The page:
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Which direction does this face? Are the other faces of the house the same material and do they show the same condition? Do you know the age of house and does this seem to be original material or a remodel?

My wild guess is that it may be cedar that was coated with a clear or pigmented varnish which has weathered severely thus producing the alligator end finish.
 
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Old 08-29-14, 06:56 AM
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This siding faces west, except for one small section under a porch roof that faces south. The other sides of the house are vinyl siding. The house was built in the late 60's. I think this is original material but not sure. I know it's been there and looking roughly the same for at least the last 15 years.
 
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Old 08-29-14, 10:41 AM
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Thought I'd post a few pics of what it looks like after taking a wire brush to it.

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Old 08-29-14, 10:48 AM
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Appears to be cleaning up nicely, have you tried washing a section with a bleach/water solution?
 
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Old 08-29-14, 10:50 AM
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Appears to be cleaning up nicely, have you tried washing a section with a bleach/water solution?
I haven't. I'll try that tonight.
 
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Old 08-30-14, 02:20 PM
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We wire brushed the rest of this siding today. Some of it hardly looks any different - mainly the areas that haven't received much sun, like this section here.

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I pried up one of the top layer pieces partway to look behind it, and what I discovered I think lends some credence to the idea of this being an old stain/varnish job. Notice the thin stain-only strip at the top of the picture. I think the bare wood color behind the top layer also indicates that the bottom layer isn't cedar? Doesn't unfinished cedar always have a reddish tint to it?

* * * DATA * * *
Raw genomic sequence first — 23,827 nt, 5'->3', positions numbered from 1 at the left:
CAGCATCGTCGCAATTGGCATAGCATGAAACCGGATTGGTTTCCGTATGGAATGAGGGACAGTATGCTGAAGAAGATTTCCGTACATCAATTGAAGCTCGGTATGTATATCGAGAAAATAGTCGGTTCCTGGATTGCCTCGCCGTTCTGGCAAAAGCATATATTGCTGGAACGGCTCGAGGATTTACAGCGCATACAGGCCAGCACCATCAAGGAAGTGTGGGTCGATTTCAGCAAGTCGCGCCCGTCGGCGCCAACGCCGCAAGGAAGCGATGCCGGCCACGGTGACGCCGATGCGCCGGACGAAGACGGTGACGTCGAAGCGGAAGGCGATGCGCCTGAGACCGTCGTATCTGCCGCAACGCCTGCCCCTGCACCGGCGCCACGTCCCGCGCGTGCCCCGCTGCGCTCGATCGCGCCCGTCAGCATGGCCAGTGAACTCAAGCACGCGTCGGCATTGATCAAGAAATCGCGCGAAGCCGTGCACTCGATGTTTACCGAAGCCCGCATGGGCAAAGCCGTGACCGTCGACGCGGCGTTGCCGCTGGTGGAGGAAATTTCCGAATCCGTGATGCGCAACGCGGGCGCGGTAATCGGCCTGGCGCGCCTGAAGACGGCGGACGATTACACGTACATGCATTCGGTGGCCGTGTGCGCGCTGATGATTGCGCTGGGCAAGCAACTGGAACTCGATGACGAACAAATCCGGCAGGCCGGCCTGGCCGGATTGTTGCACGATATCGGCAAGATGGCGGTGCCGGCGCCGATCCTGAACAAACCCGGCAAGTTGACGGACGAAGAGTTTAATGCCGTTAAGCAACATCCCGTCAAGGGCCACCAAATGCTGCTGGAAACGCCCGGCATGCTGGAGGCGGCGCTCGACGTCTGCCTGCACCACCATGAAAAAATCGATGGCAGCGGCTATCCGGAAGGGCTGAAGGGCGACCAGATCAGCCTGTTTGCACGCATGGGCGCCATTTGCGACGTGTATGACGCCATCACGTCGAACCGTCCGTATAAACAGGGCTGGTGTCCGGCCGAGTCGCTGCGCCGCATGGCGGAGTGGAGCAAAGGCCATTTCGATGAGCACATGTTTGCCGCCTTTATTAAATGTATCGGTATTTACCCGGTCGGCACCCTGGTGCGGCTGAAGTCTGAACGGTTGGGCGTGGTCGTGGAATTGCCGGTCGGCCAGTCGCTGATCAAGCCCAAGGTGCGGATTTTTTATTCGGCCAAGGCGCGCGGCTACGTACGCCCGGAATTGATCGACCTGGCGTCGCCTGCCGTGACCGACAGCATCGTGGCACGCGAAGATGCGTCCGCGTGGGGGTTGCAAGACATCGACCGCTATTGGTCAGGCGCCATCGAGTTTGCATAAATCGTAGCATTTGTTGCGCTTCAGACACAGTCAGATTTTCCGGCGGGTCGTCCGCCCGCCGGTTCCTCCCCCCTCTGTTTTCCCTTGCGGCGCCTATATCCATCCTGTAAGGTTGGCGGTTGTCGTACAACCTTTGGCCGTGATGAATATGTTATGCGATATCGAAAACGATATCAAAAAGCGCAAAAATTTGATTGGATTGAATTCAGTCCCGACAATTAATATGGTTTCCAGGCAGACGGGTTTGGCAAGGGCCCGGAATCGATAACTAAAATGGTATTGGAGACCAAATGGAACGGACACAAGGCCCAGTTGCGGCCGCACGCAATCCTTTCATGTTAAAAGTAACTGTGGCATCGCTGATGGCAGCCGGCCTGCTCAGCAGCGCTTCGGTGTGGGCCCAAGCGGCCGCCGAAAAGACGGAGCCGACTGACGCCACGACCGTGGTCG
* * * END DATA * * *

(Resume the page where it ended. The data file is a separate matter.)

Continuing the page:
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Old 08-30-14, 02:33 PM
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The top pics looks like a poly/varnish based stain I don't recommend using them because they don't weather well. I don't know if they are still on the market or not.

Most of the cedar that I've seen used on the exterior of houses is western cedar, it comes in various colors but isn't red like the aromatic cedar is.

You said in post #1 that you want to paint the siding, if so, I'd wash the house down with a TSP solution [add bleach if there is mildew] rinse well, wire brush were needed and apply a coat of oil base exterior wood primer. When dry you can top coat with your choice of latex house paint.
 
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Old 08-31-14, 05:19 PM
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Ok, I'm washing it down with TSP/water tonight. Would CoverStain be appropriate for the oil-based exterior primer? If not, what would you recommend?
 
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Old 09-01-14, 05:08 AM
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Most any exterior oil base primer will work and Zinnser's Cover Stain should be ok but I'd use an exterior oil base wood primer.
 
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Old 09-01-14, 10:01 AM
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Ah - somehow I was missing the distinction between an "exterior oil-based primer" and an "exterior oil-based wood primer." Ok, there's a Sherwin Williams store a few miles from our house and I see they carry an exterior oil-based wood primer, so I'll give that a try.
 
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Old 09-01-14, 10:05 AM
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SWP's A-100 exterior oil base primer is what I'd use. Exterior wood primers typically take longer to dry which allows them to bond better with the wood.